Retargeting (sometimes called remessaging or remarketing) has taken off in a big way, recently – Google introduced the feature into AdWords earlier this year, and a host of other players are in the game. Consequently, the interwebs now abound with commentary on the rather spooky nature of the technology, with people being “followed around” the Internet by ads for things they were either searching for, or were looking at on e-commerce websites.
It is true that most retargeting implementations are a bit clunky, and I have been on the receiving end of plenty of them myself. Their most irritating aspect seems to be that the time window for perceived relevance of the retargeted ads seem to be ridiculously long. It’s somehow almost more irritating to be deluged by ads for that miscellaneous widget site that you once visited a few weeks ago (even though you have since satisfied your need for widgets elsewhere) than it is to be served non-targeted (or more broadly targeted) ads.
Such ads are made more bearable by a robust opt-out capability; many ad networks have adopted the IAB’s self-regulatory program, which calls for the advertiser to make it possible to opt out of these kinds of ads, which is to say, stop receiving them; stopping the data collection is a more difficult matter.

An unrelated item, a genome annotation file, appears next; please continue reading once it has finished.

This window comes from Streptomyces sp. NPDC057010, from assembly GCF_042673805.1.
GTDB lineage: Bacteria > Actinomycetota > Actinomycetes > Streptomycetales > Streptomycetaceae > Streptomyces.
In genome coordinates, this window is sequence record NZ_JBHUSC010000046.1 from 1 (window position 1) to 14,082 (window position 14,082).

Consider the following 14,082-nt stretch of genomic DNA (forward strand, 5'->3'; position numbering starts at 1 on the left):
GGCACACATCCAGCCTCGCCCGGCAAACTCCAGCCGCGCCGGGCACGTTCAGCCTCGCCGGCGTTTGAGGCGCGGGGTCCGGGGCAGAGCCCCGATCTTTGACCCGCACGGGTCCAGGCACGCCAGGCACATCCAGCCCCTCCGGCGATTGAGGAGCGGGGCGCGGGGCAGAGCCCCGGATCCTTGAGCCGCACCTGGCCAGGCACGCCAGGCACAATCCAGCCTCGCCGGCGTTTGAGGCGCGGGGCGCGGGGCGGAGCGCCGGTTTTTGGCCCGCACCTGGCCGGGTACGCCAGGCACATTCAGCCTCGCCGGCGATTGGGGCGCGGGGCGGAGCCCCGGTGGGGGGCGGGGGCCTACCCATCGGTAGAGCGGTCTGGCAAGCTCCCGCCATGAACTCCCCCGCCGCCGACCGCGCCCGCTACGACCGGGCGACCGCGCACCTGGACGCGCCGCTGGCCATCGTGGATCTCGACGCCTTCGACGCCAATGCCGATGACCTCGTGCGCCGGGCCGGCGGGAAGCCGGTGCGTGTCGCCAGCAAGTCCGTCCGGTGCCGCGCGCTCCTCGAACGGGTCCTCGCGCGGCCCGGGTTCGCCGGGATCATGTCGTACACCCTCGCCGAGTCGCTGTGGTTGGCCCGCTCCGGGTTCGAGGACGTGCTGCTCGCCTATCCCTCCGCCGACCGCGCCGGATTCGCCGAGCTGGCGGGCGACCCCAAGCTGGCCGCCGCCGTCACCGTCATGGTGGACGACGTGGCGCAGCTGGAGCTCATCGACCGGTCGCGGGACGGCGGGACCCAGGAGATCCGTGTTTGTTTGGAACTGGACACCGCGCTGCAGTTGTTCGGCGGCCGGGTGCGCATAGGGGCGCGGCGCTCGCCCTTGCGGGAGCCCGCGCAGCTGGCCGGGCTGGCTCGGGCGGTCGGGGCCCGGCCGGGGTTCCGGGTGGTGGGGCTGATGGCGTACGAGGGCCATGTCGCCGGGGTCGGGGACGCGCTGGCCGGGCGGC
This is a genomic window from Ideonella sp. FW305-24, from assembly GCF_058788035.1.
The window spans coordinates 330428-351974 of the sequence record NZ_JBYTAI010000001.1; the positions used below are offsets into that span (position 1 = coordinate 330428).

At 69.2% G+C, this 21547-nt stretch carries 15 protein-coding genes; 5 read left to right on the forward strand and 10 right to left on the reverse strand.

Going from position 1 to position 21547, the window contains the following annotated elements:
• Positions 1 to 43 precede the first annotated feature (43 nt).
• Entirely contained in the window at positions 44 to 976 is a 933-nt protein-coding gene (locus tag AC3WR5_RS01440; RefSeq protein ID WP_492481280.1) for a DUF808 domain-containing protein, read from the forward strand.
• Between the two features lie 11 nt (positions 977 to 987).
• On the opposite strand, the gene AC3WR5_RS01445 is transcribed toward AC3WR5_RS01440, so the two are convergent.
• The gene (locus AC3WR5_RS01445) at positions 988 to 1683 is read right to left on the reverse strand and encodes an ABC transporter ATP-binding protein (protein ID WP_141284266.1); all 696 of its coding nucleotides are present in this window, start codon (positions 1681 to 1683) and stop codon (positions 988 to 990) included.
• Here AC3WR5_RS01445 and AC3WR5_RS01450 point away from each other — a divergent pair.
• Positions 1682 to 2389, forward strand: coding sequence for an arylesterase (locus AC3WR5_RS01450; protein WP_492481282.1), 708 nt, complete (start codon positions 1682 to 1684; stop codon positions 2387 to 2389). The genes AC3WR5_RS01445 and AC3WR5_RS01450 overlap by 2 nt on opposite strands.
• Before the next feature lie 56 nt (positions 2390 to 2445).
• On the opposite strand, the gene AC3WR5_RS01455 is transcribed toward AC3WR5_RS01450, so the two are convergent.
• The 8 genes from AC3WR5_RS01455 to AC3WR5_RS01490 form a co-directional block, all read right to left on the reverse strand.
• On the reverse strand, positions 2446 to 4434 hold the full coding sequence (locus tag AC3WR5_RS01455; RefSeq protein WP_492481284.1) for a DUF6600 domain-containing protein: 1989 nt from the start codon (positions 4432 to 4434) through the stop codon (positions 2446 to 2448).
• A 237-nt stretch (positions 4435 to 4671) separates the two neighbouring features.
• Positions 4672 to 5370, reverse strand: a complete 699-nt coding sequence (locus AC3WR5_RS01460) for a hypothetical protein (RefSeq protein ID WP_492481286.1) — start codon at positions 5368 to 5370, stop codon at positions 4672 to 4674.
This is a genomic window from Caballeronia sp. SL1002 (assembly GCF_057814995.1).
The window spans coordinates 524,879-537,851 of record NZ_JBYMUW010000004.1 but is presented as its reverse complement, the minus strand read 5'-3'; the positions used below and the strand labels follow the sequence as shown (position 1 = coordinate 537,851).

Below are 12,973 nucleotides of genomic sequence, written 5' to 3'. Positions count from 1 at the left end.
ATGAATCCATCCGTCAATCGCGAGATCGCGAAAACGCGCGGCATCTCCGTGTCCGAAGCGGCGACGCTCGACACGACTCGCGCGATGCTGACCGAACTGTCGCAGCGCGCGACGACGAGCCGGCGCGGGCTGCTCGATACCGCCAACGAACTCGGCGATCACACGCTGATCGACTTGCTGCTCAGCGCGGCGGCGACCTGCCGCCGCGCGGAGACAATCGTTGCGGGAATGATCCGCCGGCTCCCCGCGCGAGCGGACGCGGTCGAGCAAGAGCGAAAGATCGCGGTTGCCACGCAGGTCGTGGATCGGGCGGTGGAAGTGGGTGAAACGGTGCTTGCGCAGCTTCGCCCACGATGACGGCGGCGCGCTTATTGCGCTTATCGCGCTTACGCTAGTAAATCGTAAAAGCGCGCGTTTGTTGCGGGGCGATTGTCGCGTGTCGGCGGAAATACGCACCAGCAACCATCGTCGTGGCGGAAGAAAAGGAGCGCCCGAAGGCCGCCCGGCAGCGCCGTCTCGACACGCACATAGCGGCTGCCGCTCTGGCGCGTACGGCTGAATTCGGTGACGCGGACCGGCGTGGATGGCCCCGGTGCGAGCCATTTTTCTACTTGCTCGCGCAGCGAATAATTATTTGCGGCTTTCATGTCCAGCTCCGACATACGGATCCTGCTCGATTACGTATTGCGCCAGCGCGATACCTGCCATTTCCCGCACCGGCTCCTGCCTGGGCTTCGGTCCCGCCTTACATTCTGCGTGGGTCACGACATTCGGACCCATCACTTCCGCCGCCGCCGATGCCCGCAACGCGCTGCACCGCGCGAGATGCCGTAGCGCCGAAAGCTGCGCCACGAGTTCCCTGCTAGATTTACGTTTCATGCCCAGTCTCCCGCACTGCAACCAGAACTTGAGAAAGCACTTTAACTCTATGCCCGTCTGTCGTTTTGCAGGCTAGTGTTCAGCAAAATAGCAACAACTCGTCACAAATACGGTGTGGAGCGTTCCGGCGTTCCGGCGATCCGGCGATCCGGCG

So today I want to give a little love to TellApart, not because their retargeting implementation is especially subtle or innovative, but simply because they provide a nice opt-out implementation. Last week I spent a little time looking for a desk for my daughter (who currently occupies our dining table with her homework). So since then I have been served retargeted ads on behalf of the site I visited (www.childrensdesks.com) on various sites. Here’s one from Business Insider:
The nice thing about the ad is it has a little “x” icon in the top right (which actually makes a little more sense than the IAB’s suggested “Advertising Option Icon”, which is a bit cryptic). Clicking it gives me this:
The ability to opt out right in the ad unit is nice, and makes me feel more well-disposed to the advertiser and the site that the ad is running on. Clicking through the “Learn More About These Ads” link at the bottom takes me to TellApart’s website with a little more information and the same option to opt out – though no option to opt out of certain categories of ads, or groups of advertisers.If more retargeting networks provided simpler opt-out capabilities like these, it might help to make these ads seem like less of a scary proposition.